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A.G. seeks suspension of Kelty’s medical license

The Corydon OB-GYN under investigation for possible welfare fraud, theft and sexual abuse is again under heat from the Indiana Attorney General’s office.
Dr. Paul Kelty, already under investigation by the IAG, may have his medical license suspended if Attorney General Greg Zoeller has his way.
Zoeller’s office filed a 15-page petition on March 25 with the state’s Medical Licensing Board seeking the removal of Kelty’s license and asks the board to suspend the license for 90 days until Zoeller’s staff can submit a formal complaint.
On Feb. 21, investigators with the IAG and the Harrison County Prosecutor’s Office, accompanied by troopers from the Indiana State Police, temporarily closed Kelty’s office as they served a search warrant with the hopes of finding evidence of alleged Medicaid fraud, theft, prescription drug dealing and sexual abuse.
The IAG’s office should issue a report soon to the Harrison County Prosecutor’s Office, which will decide if criminal charges are applicable.
The IAG is investigating Kelty after being tipped by Corydon pharmacies that he was practicing pain management.
As was noted in last week’s petition, it was learned, as part of the investigation, that Kelty had treated 1,283 patients from 2009 to 2012, writing 31,490 prescriptions that totaled 1.08 million pills.
The petition alleges several instances where controlled substances were initiated and maintained without any evaluation, diagnosis or consideration of underlying conditions. In some cases, the patients continued taking controlled substances even while pregnant.
After one patient delivered her child at Norton Hospital, the infant had to be placed in NICU for approximately 2-1/2 months and required methadone for detoxification.
The petition also includes additional instances of alleged inappropriate conduct by Kelty not included in the search warrant affidavit.
One woman said that after an examination, Kelty would have her go to his private office to obtain her prescription, close his door and pat her leg and rub her back. On one instance, he allegedly asked to see her back scar, then pulled her pants and underwear to her ankles and began massaging her back. He allegedly asked her whether or not she had a boyfriend, if they had sex and then said that he (Kelty) could ‘give her some pointers.’ The patient described the experience as making her feel dirty, ashamed and violated.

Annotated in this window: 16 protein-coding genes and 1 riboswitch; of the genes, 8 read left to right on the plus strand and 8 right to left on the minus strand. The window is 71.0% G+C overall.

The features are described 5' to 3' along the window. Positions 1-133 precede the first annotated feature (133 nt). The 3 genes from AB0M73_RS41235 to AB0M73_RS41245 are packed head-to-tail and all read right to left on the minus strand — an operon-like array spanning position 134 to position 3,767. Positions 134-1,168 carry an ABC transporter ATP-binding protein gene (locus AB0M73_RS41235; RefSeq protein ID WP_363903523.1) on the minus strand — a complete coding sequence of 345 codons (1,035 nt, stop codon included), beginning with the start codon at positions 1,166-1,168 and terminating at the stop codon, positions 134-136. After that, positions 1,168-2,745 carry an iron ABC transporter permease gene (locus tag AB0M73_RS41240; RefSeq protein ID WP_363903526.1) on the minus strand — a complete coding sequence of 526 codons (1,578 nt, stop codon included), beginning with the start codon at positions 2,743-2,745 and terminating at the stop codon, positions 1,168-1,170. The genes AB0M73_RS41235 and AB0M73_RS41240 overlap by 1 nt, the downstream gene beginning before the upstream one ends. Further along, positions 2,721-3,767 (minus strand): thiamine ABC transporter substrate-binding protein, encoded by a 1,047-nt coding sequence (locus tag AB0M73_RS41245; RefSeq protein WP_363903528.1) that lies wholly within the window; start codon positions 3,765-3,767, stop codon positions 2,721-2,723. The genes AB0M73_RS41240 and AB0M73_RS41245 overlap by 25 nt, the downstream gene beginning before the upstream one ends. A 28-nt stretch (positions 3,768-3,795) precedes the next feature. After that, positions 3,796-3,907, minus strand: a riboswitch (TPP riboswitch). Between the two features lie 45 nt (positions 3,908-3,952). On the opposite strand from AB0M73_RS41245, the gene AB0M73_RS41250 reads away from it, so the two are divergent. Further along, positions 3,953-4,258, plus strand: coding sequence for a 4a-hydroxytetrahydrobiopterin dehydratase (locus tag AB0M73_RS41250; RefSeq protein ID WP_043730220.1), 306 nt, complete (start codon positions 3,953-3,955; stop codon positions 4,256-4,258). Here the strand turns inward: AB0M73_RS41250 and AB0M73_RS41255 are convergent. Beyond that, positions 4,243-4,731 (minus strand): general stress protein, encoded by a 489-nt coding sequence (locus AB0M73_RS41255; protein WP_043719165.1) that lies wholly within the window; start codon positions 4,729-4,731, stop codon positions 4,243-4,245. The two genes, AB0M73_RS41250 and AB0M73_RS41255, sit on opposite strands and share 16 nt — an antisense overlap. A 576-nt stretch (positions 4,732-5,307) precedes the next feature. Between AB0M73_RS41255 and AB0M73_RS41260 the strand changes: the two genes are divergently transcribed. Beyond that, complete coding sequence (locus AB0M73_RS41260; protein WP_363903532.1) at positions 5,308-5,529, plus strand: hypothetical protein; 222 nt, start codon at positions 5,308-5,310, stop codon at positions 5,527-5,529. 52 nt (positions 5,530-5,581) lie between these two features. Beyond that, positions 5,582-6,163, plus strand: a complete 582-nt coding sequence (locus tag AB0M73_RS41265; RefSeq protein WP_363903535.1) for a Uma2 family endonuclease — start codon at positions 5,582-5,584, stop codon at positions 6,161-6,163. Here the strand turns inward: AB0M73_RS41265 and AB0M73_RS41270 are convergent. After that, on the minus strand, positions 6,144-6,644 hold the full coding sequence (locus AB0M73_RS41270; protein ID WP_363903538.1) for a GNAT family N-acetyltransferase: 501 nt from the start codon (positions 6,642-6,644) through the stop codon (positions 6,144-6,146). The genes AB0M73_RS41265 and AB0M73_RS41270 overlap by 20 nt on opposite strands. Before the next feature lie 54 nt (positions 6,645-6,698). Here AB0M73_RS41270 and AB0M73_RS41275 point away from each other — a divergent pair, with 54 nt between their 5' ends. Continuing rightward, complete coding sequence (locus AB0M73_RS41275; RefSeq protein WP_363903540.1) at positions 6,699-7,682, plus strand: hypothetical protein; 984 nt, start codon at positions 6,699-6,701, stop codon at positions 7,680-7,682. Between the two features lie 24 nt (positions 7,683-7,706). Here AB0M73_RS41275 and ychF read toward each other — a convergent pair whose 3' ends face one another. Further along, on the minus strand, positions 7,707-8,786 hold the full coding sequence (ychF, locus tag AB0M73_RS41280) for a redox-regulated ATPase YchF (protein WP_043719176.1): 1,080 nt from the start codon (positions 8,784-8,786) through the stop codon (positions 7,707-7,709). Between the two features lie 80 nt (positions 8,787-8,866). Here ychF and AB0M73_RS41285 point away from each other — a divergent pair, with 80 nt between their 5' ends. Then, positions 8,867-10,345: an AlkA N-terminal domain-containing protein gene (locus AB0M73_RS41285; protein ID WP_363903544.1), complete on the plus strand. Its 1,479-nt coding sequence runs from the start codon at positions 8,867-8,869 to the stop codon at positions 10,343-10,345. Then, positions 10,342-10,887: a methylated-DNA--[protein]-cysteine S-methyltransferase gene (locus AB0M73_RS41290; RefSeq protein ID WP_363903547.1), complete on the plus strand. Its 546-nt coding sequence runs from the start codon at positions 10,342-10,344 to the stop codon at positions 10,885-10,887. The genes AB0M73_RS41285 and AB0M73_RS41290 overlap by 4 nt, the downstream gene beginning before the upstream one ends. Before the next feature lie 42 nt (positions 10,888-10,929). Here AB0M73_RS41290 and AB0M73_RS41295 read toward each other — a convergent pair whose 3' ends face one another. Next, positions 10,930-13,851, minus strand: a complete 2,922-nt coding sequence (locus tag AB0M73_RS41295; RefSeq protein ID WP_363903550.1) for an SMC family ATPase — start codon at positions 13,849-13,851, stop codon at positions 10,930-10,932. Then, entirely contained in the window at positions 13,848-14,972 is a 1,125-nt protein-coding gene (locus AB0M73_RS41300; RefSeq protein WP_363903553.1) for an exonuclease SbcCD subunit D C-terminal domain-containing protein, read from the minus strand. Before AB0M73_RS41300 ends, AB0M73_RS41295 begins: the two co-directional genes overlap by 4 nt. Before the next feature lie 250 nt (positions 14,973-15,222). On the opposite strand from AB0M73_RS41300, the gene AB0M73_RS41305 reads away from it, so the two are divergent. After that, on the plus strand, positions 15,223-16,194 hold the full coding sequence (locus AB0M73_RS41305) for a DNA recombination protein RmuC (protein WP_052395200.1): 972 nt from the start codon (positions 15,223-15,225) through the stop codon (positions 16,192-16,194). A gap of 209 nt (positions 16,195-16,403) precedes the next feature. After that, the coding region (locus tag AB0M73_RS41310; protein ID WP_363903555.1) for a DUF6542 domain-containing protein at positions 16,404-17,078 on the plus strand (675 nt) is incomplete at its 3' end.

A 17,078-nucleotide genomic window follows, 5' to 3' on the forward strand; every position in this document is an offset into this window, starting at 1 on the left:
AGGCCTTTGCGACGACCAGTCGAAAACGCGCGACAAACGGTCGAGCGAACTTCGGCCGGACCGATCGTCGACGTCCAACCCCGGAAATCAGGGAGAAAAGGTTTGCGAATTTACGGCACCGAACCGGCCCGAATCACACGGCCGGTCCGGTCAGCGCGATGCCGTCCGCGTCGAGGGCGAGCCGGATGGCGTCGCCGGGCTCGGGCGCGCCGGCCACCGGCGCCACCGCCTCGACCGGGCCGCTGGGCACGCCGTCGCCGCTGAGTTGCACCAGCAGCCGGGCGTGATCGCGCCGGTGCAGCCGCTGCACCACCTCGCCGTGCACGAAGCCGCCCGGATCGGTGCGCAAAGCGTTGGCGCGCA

Another woman claimed that Kelty began rubbing her legs after he had pulled her pants down for an examination. She said she became agitated and asked why he did that, then asked for her prescriptions so she could leave. The woman stated Kelty refused to give her clonazepam (used to treat seizure or panic disorders) and that he knew she had been kicked out of pain management.
‘At this point, Patient F left his office and returned to her vehicle. She telephoned the office from her car while still in his parking lot and (Kelty) answered the telephone. Patient F stated she yelled at (Kelty) over the telephone about having to pay $80 out of pocket for the visit without getting any meds,’ the petition reads. ‘She threatened to call an attorney … ‘ before Kelty asked her to go back in the office, where he allegedly gave her a cash refund and a prescription for pain medication.
The Harrison County Prosecutor’s Office filed a lawsuit last month for damages, forfeiture of property, seizure of assets and injunctive relief against Kelty.
Court documents say Kelty possesses multiple equity accounts with Hilliard Lyons, with balances and securities exceeding more than $3 million in value. Also, Kelty is believed to have more than $48,000 in a demand deposit account at Republic Bank.
The prosecutor’s office believes the money was obtained through ‘ and that Kelty profited from ‘ possible illegal activity, and the accounts were frozen as part of the investigation.
Two weeks ago Zoeller sought to temporarily suspend the licenses of four Northern Indiana physicians for dangerous prescribing practices and unsafe drug mixes, and last week the Indiana Medical Licensing Board gave a Fort Wayne doctor indefinite probation for a minimum of two years as a result of not following proper protocol when he prescribed addictive narcotics to patients.